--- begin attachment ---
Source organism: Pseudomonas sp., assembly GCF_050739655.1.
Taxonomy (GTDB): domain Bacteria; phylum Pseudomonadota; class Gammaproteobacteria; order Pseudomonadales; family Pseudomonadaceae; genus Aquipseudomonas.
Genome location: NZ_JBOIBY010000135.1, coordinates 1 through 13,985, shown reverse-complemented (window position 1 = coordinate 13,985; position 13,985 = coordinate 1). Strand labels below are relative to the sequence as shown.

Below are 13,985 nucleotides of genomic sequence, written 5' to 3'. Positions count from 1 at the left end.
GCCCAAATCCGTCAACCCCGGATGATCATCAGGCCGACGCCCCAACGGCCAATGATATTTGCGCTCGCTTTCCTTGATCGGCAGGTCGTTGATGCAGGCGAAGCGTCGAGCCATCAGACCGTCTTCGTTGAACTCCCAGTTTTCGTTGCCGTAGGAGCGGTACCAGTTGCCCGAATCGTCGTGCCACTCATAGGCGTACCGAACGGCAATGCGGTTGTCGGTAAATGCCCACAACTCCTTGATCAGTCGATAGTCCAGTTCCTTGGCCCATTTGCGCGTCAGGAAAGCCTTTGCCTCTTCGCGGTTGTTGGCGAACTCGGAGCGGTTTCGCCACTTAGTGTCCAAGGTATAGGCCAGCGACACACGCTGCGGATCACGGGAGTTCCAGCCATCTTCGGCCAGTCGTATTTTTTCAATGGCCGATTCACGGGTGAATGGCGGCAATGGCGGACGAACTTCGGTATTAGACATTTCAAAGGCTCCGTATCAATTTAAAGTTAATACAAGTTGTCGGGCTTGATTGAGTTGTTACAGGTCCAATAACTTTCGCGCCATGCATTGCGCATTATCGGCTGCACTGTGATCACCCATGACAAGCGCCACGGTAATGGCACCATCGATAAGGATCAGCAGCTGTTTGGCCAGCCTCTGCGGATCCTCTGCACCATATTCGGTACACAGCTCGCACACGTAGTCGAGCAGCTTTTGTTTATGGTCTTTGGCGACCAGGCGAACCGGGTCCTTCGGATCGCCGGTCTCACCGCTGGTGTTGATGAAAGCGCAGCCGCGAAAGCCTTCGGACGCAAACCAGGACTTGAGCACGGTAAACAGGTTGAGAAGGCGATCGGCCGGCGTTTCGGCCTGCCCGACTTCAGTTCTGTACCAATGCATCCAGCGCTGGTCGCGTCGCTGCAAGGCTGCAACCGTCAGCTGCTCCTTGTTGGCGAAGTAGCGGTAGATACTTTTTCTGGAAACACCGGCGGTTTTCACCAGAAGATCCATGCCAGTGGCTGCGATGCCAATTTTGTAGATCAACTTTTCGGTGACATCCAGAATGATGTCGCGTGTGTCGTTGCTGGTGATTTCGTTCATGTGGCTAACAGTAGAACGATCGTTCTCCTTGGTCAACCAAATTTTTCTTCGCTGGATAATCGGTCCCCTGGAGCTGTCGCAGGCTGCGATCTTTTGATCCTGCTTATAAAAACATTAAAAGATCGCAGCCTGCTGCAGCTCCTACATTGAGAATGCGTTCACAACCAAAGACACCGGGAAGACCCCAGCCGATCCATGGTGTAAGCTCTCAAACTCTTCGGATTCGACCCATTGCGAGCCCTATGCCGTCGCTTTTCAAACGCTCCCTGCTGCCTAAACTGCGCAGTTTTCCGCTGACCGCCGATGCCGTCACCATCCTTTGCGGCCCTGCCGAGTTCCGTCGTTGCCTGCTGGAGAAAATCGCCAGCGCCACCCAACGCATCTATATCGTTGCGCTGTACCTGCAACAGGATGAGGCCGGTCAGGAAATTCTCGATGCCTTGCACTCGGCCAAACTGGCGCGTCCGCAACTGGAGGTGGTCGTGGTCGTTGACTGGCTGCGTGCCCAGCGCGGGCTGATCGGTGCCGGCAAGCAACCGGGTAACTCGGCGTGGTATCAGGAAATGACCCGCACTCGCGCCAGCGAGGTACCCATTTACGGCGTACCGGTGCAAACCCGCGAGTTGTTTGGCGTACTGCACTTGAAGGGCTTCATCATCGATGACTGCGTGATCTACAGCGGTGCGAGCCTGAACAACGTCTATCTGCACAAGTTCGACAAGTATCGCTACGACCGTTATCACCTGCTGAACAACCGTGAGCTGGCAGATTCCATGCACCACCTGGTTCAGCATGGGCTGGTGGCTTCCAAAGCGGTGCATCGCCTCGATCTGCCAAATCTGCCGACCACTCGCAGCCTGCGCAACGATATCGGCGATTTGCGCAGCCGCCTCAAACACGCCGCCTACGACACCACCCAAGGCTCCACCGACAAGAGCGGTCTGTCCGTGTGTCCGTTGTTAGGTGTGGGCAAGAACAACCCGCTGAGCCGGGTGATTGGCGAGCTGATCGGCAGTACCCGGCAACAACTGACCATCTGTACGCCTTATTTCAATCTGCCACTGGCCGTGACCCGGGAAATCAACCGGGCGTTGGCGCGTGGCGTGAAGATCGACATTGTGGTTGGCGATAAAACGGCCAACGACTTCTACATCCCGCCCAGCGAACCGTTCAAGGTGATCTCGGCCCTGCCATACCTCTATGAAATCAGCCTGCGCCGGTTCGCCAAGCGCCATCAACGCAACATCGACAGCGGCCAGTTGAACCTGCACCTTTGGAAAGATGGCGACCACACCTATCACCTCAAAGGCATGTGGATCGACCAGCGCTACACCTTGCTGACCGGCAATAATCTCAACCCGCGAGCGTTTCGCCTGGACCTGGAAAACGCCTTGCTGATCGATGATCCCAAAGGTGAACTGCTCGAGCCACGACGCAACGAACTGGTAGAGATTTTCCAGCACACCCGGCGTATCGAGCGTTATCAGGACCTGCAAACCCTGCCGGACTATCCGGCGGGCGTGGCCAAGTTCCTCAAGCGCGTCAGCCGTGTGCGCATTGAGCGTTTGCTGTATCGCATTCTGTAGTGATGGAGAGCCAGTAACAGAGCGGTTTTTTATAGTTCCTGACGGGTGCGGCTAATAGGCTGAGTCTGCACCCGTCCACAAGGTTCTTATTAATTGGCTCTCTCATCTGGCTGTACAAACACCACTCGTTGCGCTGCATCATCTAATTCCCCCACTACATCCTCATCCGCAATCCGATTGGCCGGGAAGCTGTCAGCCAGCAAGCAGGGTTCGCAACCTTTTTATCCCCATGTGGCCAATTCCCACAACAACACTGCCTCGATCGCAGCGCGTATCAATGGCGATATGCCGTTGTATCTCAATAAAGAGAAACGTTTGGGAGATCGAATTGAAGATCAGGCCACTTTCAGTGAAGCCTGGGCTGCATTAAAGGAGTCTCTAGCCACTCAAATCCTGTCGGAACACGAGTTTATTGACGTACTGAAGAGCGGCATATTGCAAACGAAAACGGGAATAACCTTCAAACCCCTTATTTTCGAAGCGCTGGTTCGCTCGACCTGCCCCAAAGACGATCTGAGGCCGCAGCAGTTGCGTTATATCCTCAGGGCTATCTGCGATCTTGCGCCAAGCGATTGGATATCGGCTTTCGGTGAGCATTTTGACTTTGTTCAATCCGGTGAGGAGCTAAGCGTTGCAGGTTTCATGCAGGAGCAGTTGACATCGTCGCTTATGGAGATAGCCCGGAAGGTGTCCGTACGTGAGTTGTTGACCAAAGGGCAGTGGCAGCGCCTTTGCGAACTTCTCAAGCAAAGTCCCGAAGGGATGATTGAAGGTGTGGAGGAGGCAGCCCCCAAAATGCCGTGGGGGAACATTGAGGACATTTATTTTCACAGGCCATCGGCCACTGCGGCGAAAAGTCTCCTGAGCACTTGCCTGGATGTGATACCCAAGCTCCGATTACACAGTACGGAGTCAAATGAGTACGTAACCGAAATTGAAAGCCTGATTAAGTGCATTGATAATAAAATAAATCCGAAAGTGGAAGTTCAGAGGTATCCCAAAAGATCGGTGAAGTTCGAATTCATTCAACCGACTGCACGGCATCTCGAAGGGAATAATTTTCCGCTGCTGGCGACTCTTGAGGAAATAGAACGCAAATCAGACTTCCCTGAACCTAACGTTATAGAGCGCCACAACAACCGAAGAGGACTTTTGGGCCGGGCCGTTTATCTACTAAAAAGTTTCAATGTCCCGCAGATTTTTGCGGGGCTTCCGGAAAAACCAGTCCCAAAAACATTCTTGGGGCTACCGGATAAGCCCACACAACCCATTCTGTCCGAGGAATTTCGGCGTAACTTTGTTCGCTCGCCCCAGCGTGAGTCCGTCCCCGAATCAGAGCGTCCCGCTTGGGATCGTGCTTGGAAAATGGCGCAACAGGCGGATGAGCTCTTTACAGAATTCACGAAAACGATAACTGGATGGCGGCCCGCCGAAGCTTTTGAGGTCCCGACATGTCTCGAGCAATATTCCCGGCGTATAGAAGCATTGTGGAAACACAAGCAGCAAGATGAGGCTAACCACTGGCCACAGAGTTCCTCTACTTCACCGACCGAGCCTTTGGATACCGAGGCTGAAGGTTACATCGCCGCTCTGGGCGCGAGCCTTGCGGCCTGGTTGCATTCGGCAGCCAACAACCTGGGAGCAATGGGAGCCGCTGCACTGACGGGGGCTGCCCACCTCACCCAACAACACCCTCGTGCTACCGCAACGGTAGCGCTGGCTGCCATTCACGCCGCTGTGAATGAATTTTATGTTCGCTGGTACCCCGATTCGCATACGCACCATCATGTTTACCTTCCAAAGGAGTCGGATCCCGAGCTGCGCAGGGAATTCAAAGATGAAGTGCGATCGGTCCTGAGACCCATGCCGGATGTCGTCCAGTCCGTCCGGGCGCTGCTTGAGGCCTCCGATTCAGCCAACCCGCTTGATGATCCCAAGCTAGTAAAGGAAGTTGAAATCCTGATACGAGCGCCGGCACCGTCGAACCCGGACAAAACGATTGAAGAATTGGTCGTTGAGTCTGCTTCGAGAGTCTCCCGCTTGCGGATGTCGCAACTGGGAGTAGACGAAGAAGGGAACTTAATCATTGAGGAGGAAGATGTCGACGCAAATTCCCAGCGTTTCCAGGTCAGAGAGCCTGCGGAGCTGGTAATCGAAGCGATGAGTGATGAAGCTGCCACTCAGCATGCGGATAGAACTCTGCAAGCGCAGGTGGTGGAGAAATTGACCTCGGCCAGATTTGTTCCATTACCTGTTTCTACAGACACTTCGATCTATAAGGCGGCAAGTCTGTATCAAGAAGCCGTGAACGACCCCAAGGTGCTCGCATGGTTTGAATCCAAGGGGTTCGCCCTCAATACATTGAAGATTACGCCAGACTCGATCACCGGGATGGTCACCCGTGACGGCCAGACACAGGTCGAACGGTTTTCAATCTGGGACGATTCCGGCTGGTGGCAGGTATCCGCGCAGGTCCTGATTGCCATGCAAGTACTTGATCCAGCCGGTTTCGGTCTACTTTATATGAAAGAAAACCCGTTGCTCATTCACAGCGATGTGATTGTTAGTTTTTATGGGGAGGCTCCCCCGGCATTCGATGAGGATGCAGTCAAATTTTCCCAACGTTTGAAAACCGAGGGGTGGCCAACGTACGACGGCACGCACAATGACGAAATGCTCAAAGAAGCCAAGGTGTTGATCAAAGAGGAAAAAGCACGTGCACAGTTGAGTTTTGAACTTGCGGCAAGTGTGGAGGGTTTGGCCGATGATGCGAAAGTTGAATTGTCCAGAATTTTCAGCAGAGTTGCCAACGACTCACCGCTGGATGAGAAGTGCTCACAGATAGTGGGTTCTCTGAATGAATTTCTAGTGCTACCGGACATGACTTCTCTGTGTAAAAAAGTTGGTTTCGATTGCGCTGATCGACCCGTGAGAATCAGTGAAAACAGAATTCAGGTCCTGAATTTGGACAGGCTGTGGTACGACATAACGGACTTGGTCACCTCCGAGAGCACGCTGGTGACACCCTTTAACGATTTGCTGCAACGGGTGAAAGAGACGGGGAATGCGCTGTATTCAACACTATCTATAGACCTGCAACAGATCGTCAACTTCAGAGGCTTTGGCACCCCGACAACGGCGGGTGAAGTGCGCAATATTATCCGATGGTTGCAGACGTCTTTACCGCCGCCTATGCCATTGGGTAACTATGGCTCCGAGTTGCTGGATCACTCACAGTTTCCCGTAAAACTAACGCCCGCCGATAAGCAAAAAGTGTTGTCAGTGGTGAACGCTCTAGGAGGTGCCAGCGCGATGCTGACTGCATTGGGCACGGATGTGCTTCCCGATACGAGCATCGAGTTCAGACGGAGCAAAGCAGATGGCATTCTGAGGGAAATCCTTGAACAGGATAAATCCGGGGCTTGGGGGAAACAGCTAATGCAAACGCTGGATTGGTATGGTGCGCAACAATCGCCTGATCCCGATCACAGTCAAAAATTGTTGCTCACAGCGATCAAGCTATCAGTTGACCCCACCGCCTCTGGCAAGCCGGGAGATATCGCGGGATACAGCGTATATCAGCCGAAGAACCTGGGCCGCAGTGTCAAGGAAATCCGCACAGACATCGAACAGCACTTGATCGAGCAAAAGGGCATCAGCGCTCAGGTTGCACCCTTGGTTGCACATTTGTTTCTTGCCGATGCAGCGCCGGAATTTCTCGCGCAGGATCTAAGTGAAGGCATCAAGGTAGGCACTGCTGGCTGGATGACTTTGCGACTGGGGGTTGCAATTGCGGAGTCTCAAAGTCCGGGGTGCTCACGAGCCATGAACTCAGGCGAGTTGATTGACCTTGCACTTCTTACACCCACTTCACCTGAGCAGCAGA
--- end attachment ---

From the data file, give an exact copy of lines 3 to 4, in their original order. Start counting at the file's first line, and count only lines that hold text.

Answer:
Genome location: NZ_JBOIBY010000135.1, coordinates 1 through 13,985, shown reverse-complemented (window position 1 = coordinate 13,985; position 13,985 = coordinate 1). Strand labels below are relative to the sequence as shown.

Below are 13,985 nucleotides of genomic sequence, written 5' to 3'. Positions count from 1 at the left end.